Canon Cameras Choice for Oscar Worthy Documentaries

Image Credit - NatGeo

While ARRI has been the 800 lb. gorilla when it comes to Oscar nominated films for the last few years, it seems that in the real of documentaries in 2019, Oscar worthy filmmakers have chosen Canon cameras.

We started with C300’s 7 years ago and we would always check the percentage of films that were shot on Canon. In the beginning, and we’d get five films or six films (in a year.) Then finally, we’d start to hit where they’d tell us that 40% of the films nominated for awards were shot on Canon. Now to be able to break it down and say we have 100% of the Oscar nominated documentaries — that’s amazing market penetration. That’s a pretty big deal. And there are a lot of choices. The fact that it could be any camera and it is ours is a pretty big deal.” – Tim Smith, Canon USA, Interview with Cinema5D

Last night at the 91st annual Academy Awards, every single documentary that was nominated for Best Documentary Film were shot on Canon cameras. Here’s how they broke down, along with the lenses used:

“Free Solo,” dir. Jimmy Chin, Elizabeth Chai Vasarhelyi. The film depicts rock climber Alexa Honnold’s attempt to scale sheer vertical rock faces. This challenged prompted the filmmakers to climb as well, and that meant a solidly portable, yet ergonomic platform.

Shot on –

  • Canon Cinema EOS C300 Mark II
  • Canon EOS-1D X Mark II
  • Canon Cinema Primes
  • Canon CINE-SERVO 50-1000mm T5.0-8.9

Free Solo won the award, as it did with the BAFTAs last month.

The other nominated films were:

“Hale County This Morning, This Evening,” dir. RaMell Ross. A film told mostly in the “Ken Burns style,” with photographs. The film focuses on a basketball coach and photography teacher, who comes to Hale County, Alabama and looks at how life and culture intersect.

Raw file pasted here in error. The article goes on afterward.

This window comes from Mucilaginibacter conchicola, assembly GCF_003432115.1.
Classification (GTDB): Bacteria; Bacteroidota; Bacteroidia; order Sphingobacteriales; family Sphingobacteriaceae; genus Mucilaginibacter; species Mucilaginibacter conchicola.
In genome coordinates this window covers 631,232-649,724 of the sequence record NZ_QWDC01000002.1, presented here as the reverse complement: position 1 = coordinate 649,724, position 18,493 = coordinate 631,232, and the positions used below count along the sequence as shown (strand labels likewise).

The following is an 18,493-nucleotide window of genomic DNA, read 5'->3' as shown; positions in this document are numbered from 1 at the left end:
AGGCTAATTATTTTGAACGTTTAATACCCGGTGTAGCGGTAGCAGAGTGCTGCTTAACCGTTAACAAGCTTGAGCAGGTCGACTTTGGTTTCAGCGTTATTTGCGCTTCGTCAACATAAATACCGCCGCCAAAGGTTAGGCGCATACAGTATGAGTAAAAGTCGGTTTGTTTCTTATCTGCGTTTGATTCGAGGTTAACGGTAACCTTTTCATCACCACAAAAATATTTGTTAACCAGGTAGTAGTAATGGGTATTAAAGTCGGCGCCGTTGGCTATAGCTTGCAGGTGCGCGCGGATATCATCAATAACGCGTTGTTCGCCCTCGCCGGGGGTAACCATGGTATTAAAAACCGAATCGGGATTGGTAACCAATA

Shot on –

  • Canon 5D Mark III

“Minding the Gap,” dir. Bing Liu. A coming of age tale about the fate of three skateboarders, ten years after they would rip around Rockford, Illinois as an escape.

Shot on –

  • Canon 5D (no indication which mark, but at least Mk. II since that’s when Video first hit the Canon collective)
  • Canon EF 16-35mm Lens

“Of Fathers and Sons,” dir. Talal Derki – tells the story of a filmmaker who returns to his Arab homeland and explores the daily life of a radical Islamist family, and what it means to grow up in an Islamic caliphate.

Shot on –

  • Canon Cinema EOS C300

Film: “RBG,” Betsy West, dir. Julie Cohen – Exploring the life and career of Supreme Court Justice Ruth Bader Ginsberg, and how she has also become a pop culture icon.

Shot on –

  • Canon Cinema EOS C300 Mark II
  • Canon EF 16-35mm
  • Canon EF 24-70mm
  • Canon EF 70-200mm
  • Canon EF 400mm Prime lens

With it’s comfortable footprint and low cost to entry, it’s easy to see why Canon would enjoy popularity amongst documentary filmmakers.


About James DeRuvo 801 Articles
Editor in Chief at doddleNEWS. James has been a writer and editor at doddleNEWS for nearly a decade. As a producer/director/writer James won a Telly Award in 2005 for his Short Film "Searching for Inspiration. James is a recovering talk show producer from KABC in Los Angeles, and a weekly guest on the Digital Production Buzz with Larry Jordan.

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